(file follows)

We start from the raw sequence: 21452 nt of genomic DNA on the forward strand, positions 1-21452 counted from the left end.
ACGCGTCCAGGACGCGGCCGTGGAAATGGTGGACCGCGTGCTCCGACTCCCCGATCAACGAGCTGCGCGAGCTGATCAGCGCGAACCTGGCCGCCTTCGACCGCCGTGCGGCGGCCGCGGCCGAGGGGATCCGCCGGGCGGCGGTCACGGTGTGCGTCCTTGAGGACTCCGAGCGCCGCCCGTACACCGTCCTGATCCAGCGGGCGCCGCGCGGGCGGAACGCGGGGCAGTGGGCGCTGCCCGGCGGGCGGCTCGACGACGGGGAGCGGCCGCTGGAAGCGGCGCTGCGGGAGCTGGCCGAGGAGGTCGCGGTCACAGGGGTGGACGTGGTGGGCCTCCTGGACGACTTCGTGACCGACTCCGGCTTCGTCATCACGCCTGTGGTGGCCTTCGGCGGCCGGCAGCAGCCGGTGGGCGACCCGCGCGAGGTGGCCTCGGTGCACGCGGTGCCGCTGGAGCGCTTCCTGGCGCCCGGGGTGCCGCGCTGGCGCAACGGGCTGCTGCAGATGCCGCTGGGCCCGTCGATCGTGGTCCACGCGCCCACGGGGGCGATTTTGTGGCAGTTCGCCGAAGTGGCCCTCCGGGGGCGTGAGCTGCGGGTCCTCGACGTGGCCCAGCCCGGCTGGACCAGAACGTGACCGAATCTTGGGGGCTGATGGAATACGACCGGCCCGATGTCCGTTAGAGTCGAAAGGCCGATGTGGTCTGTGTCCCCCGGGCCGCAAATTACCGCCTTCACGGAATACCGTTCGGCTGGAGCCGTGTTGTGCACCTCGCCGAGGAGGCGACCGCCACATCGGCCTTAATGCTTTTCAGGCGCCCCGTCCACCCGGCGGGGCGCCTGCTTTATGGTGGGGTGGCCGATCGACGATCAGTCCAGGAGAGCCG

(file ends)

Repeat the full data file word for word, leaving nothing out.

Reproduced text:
We start from the raw sequence: 21452 nt of genomic DNA on the forward strand, positions 1-21452 counted from the left end.
ACGCGTCCAGGACGCGGCCGTGGAAATGGTGGACCGCGTGCTCCGACTCCCCGATCAACGAGCTGCGCGAGCTGATCAGCGCGAACCTGGCCGCCTTCGACCGCCGTGCGGCGGCCGCGGCCGAGGGGATCCGCCGGGCGGCGGTCACGGTGTGCGTCCTTGAGGACTCCGAGCGCCGCCCGTACACCGTCCTGATCCAGCGGGCGCCGCGCGGGCGGAACGCGGGGCAGTGGGCGCTGCCCGGCGGGCGGCTCGACGACGGGGAGCGGCCGCTGGAAGCGGCGCTGCGGGAGCTGGCCGAGGAGGTCGCGGTCACAGGGGTGGACGTGGTGGGCCTCCTGGACGACTTCGTGACCGACTCCGGCTTCGTCATCACGCCTGTGGTGGCCTTCGGCGGCCGGCAGCAGCCGGTGGGCGACCCGCGCGAGGTGGCCTCGGTGCACGCGGTGCCGCTGGAGCGCTTCCTGGCGCCCGGGGTGCCGCGCTGGCGCAACGGGCTGCTGCAGATGCCGCTGGGCCCGTCGATCGTGGTCCACGCGCCCACGGGGGCGATTTTGTGGCAGTTCGCCGAAGTGGCCCTCCGGGGGCGTGAGCTGCGGGTCCTCGACGTGGCCCAGCCCGGCTGGACCAGAACGTGACCGAATCTTGGGGGCTGATGGAATACGACCGGCCCGATGTCCGTTAGAGTCGAAAGGCCGATGTGGTCTGTGTCCCCCGGGCCGCAAATTACCGCCTTCACGGAATACCGTTCGGCTGGAGCCGTGTTGTGCACCTCGCCGAGGAGGCGACCGCCACATCGGCCTTAATGCTTTTCAGGCGCCCCGTCCACCCGGCGGGGCGCCTGCTTTATGGTGGGGTGGCCGATCGACGATCAGTCCAGGAGAGCCG